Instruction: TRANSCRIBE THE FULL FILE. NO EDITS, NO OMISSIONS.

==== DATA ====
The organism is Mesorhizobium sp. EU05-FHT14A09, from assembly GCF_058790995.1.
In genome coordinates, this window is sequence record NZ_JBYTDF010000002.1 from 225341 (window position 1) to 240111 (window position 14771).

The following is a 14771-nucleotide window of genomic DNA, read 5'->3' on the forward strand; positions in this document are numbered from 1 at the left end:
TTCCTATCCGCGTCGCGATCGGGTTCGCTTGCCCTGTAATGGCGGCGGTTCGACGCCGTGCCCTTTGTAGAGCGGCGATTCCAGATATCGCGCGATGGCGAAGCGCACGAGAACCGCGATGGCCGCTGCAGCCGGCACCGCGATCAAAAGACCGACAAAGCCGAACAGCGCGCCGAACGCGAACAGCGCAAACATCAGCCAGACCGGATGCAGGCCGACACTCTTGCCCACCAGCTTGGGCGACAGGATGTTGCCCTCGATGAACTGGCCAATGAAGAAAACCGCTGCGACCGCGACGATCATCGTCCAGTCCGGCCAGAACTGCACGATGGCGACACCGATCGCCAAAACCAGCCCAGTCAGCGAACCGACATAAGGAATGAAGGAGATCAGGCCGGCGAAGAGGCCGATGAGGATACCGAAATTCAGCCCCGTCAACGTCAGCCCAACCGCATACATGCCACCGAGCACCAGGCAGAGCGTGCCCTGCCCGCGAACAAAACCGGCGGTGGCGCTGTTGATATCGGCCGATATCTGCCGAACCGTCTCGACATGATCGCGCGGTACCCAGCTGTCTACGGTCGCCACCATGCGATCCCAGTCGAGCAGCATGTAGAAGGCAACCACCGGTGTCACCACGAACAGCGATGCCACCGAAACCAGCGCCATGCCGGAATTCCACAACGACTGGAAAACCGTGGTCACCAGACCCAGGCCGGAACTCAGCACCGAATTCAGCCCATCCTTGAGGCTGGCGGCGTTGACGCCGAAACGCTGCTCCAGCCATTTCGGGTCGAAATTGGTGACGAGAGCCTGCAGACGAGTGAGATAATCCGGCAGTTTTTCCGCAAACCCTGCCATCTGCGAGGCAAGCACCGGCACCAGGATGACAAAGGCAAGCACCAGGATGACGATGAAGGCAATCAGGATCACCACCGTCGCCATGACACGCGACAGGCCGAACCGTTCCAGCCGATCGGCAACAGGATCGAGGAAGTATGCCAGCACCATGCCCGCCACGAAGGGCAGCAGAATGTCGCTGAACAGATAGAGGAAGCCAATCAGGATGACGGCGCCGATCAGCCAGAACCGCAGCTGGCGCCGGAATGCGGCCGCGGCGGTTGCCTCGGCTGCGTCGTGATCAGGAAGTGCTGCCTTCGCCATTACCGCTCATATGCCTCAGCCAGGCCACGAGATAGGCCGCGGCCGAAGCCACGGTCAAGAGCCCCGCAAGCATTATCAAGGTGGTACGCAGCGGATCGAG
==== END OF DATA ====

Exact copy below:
The organism is Mesorhizobium sp. EU05-FHT14A09, from assembly GCF_058790995.1.
In genome coordinates, this window is sequence record NZ_JBYTDF010000002.1 from 225341 (window position 1) to 240111 (window position 14771).

The following is a 14771-nucleotide window of genomic DNA, read 5'->3' on the forward strand; positions in this document are numbered from 1 at the left end:
TTCCTATCCGCGTCGCGATCGGGTTCGCTTGCCCTGTAATGGCGGCGGTTCGACGCCGTGCCCTTTGTAGAGCGGCGATTCCAGATATCGCGCGATGGCGAAGCGCACGAGAACCGCGATGGCCGCTGCAGCCGGCACCGCGATCAAAAGACCGACAAAGCCGAACAGCGCGCCGAACGCGAACAGCGCAAACATCAGCCAGACCGGATGCAGGCCGACACTCTTGCCCACCAGCTTGGGCGACAGGATGTTGCCCTCGATGAACTGGCCAATGAAGAAAACCGCTGCGACCGCGACGATCATCGTCCAGTCCGGCCAGAACTGCACGATGGCGACACCGATCGCCAAAACCAGCCCAGTCAGCGAACCGACATAAGGAATGAAGGAGATCAGGCCGGCGAAGAGGCCGATGAGGATACCGAAATTCAGCCCCGTCAACGTCAGCCCAACCGCATACATGCCACCGAGCACCAGGCAGAGCGTGCCCTGCCCGCGAACAAAACCGGCGGTGGCGCTGTTGATATCGGCCGATATCTGCCGAACCGTCTCGACATGATCGCGCGGTACCCAGCTGTCTACGGTCGCCACCATGCGATCCCAGTCGAGCAGCATGTAGAAGGCAACCACCGGTGTCACCACGAACAGCGATGCCACCGAAACCAGCGCCATGCCGGAATTCCACAACGACTGGAAAACCGTGGTCACCAGACCCAGGCCGGAACTCAGCACCGAATTCAGCCCATCCTTGAGGCTGGCGGCGTTGACGCCGAAACGCTGCTCCAGCCATTTCGGGTCGAAATTGGTGACGAGAGCCTGCAGACGAGTGAGATAATCCGGCAGTTTTTCCGCAAACCCTGCCATCTGCGAGGCAAGCACCGGCACCAGGATGACAAAGGCAAGCACCAGGATGACGATGAAGGCAATCAGGATCACCACCGTCGCCATGACACGCGACAGGCCGAACCGTTCCAGCCGATCGGCAACAGGATCGAGGAAGTATGCCAGCACCATGCCCGCCACGAAGGGCAGCAGAATGTCGCTGAACAGATAGAGGAAGCCAATCAGGATGACGGCGCCGATCAGCCAGAACCGCAGCTGGCGCCGGAATGCGGCCGCGGCGGTTGCCTCGGCTGCGTCGTGATCAGGAAGTGCTGCCTTCGCCATTACCGCTCATATGCCTCAGCCAGGCCACGAGATAGGCCGCGGCCGAAGCCACGGTCAAGAGCCCCGCAAGCATTATCAAGGTGGTACGCAGCGGATCGAG